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How to Teach Persuasive Writing in K-2
Susan Jones January 10, 2021 2 Comments
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If you are wondering how to teach persuasive writing in kindergarten, first grade, or second grade, then this blog post is for you! I have three easy tips I am going to share with you that will help you and your students.
Before I dive in, I want to clarify two little things. First, when I teach students how to write persuasive pieces, I have already taught them how to write an opinion and provide some reasons. I like to teach students what an opinion is, how to share it, and provide reasons for it using a unit like this one: opinion writing unit , before asking them to persuade someone! Second, when teaching persuasive writing to my youngest students, I like to do this through letters. I find that when we can identify a real audience and write them a letter, students can think of better ways to persuade them. Okay, let’s dive into the three tips.
If you want to watch/listen to this content, feel free to press play on my YouTube video below where I share all the same information! While you are there, be sure to subscribe to my YouTube channel to see all my teaching videos:
To read the three tips, just keep scrolling!
Tip 1: Use Mentor Texts
These books are specifically for persuasive writing and one of my absolute favorites is Can I Be Your Dog? by Troy Cummings. In this book, a little dog named Arfy writes letters to different people to try and get them to adopt him. I particularly like this book because based on his audience, he uses different reasons to persuade. This is something we talk about in one of the later tips as well!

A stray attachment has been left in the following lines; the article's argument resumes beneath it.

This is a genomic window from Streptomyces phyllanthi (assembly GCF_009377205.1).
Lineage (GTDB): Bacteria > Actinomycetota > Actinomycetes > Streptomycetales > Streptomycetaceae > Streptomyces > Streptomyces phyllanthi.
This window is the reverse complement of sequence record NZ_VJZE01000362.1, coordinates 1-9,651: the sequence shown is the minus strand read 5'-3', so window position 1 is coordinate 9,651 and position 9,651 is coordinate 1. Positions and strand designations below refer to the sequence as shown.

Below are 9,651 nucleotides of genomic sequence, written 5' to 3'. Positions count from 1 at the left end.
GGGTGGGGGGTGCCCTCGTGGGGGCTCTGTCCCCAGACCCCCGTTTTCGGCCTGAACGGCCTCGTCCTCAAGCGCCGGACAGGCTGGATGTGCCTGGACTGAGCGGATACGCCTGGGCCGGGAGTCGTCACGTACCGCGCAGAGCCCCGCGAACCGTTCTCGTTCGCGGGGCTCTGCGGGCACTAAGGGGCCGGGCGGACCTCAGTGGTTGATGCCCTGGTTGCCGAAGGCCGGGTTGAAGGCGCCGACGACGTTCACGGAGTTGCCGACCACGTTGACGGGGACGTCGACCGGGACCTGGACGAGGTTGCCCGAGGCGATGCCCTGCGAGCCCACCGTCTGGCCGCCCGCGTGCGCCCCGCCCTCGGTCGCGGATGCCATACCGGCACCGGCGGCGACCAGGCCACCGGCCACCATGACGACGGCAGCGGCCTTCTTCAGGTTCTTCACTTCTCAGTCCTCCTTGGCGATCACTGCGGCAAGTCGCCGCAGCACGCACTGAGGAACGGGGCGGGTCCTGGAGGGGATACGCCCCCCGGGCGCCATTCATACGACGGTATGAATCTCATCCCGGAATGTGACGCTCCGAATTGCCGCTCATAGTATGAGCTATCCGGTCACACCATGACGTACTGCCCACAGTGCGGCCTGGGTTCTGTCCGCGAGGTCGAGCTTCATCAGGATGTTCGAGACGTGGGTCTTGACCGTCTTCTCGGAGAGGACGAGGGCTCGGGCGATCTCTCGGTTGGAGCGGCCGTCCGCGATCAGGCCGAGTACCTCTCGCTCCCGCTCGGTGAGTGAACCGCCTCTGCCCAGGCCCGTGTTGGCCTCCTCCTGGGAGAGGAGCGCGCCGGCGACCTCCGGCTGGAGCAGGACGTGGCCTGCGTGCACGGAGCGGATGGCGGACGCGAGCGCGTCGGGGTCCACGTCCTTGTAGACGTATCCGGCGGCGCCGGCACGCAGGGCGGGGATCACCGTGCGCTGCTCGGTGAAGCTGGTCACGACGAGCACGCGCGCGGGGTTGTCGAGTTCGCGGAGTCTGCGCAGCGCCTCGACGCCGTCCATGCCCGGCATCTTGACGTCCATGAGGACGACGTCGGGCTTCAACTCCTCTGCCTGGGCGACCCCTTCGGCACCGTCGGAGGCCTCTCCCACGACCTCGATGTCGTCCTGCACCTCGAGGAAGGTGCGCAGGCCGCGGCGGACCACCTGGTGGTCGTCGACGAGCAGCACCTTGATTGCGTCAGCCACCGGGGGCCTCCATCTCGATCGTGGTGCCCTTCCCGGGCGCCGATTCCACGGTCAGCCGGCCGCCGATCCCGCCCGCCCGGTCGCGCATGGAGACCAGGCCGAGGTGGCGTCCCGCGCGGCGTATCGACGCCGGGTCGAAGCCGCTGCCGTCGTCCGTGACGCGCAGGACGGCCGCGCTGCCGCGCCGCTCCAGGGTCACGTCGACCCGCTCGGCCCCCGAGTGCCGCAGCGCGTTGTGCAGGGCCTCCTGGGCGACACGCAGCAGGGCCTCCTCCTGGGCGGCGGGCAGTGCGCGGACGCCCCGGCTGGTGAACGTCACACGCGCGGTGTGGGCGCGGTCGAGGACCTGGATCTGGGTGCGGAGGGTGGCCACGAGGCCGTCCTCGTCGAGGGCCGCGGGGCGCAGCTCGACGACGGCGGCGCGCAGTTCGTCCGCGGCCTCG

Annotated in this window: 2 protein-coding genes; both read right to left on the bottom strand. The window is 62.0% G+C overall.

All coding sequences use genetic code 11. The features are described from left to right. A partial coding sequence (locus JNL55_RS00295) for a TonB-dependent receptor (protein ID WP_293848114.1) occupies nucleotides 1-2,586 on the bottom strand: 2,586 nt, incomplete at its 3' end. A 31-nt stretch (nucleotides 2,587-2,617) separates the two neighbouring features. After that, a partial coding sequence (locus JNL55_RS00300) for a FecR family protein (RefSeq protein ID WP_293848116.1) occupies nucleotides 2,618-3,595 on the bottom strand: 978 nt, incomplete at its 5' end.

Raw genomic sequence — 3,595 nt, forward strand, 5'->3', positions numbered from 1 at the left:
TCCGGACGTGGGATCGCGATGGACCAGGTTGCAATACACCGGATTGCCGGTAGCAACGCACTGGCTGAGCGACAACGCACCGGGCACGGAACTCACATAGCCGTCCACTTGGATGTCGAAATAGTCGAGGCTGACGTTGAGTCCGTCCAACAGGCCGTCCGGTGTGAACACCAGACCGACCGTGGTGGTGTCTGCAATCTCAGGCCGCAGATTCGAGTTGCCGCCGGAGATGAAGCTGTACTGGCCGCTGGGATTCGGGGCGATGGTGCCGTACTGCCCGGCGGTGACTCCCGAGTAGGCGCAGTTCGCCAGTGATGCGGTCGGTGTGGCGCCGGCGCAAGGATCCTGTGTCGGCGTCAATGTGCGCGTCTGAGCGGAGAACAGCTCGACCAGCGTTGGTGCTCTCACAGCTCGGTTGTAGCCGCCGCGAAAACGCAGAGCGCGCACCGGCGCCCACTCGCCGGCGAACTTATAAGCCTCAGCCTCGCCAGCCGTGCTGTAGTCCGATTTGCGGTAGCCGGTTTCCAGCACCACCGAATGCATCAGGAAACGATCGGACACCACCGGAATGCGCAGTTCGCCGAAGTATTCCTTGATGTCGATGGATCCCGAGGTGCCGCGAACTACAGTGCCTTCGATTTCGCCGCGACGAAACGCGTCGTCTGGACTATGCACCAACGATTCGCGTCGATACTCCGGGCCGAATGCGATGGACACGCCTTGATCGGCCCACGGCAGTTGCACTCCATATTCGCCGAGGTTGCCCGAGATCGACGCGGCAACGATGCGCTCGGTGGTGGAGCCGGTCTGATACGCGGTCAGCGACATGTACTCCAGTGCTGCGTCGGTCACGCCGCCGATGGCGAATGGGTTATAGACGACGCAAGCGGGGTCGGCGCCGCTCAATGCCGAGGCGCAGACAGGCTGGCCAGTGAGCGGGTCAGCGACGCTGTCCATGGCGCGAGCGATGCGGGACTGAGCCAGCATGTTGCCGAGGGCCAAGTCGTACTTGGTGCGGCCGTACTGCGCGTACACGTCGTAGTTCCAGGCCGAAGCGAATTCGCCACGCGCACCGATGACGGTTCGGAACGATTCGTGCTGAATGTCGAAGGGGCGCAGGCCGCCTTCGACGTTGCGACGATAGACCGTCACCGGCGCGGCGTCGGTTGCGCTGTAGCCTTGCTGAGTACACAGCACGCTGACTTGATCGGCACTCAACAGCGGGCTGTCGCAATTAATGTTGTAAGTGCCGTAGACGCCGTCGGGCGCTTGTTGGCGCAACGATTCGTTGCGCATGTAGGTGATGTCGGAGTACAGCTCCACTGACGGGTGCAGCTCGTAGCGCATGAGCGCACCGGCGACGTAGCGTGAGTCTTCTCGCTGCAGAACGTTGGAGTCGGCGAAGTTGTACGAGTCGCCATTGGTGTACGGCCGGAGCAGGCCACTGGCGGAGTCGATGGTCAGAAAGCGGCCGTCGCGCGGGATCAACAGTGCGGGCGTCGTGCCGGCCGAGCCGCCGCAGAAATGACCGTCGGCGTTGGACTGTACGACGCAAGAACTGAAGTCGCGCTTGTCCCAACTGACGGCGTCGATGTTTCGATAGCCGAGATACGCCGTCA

Another text I love to use to showcase persuasive letters is I Wanna Iguana by Karen Kaufman Orloff. This is a popular one! In this book, a little boy named Alex writes letters to his mom trying to persuade her to let him have a pet iguana. The entire book is written back and forth with letters between Alex and his mother and each letter provides reasons why he should or shouldn’t be allowed to own a pet iguana. This one is also fun because in the end, (spoiler alert) Alex ends up getting the iguana he wanted! This shows students the power of persuasion and lets the dream of something they really want and come up with ways to get it.
The last mentor text I want to share is a different one. This is one I use at the end of our unit. It is called, Olivia’s Birds: Saving the Gulf and it is written by an 11-year old girl named Oliva Bouler. When I teach persuasive writing in a K-2 classroom, our letters tend to be pretty self-serving. This isn’t a bad thing at all! In fact, that’s why writing the letters can be so much fun – to try and get what we want. This text, however, lets students see how powerful our words can be and how we can try to persuade people to make the world a better place.
In Olivia’s Birds , the author shares all sorts of interesting facts about different birds with her illustrations and how some human acts are destroying the birds’ habitats. In the end, she writes a persuasive letter to the Audubon Society and ends up single-handedly raising over $150,000 to help her cause! I love this book because it is inspiring and gets students thinking of ways they can change the world with their voices!
Please note: all books shown above are Amazon affiliate links